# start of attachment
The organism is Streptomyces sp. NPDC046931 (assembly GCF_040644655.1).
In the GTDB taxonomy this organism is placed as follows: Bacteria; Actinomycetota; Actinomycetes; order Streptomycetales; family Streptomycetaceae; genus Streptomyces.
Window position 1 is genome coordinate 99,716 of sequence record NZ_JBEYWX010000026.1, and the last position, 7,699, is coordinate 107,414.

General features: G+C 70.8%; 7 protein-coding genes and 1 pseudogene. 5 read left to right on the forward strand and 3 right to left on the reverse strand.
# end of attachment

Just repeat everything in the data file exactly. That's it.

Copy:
The organism is Streptomyces sp. NPDC046931 (assembly GCF_040644655.1).
In the GTDB taxonomy this organism is placed as follows: Bacteria; Actinomycetota; Actinomycetes; order Streptomycetales; family Streptomycetaceae; genus Streptomyces.
Window position 1 is genome coordinate 99,716 of sequence record NZ_JBEYWX010000026.1, and the last position, 7,699, is coordinate 107,414.

General features: G+C 70.8%; 7 protein-coding genes and 1 pseudogene. 5 read left to right on the forward strand and 3 right to left on the reverse strand.